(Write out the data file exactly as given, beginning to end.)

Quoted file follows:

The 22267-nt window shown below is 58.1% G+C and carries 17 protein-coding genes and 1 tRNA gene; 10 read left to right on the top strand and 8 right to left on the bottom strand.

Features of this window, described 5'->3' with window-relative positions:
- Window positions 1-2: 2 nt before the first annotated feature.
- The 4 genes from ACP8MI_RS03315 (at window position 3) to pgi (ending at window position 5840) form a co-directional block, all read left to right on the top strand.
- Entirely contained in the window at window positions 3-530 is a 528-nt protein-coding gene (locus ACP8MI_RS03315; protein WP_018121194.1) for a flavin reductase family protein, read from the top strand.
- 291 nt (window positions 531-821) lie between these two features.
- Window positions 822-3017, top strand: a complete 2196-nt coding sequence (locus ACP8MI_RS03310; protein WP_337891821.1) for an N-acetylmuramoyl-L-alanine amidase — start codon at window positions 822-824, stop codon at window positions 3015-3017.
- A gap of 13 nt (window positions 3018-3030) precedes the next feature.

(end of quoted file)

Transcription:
The 22267-nt window shown below is 58.1% G+C and carries 17 protein-coding genes and 1 tRNA gene; 10 read left to right on the top strand and 8 right to left on the bottom strand.

Features of this window, described 5'->3' with window-relative positions:
- Window positions 1-2: 2 nt before the first annotated feature.
- The 4 genes from ACP8MI_RS03315 (at window position 3) to pgi (ending at window position 5840) form a co-directional block, all read left to right on the top strand.
- Entirely contained in the window at window positions 3-530 is a 528-nt protein-coding gene (locus ACP8MI_RS03315; protein WP_018121194.1) for a flavin reductase family protein, read from the top strand.
- 291 nt (window positions 531-821) lie between these two features.
- Window positions 822-3017, top strand: a complete 2196-nt coding sequence (locus ACP8MI_RS03310; protein WP_337891821.1) for an N-acetylmuramoyl-L-alanine amidase — start codon at window positions 822-824, stop codon at window positions 3015-3017.
- A gap of 13 nt (window positions 3018-3030) precedes the next feature.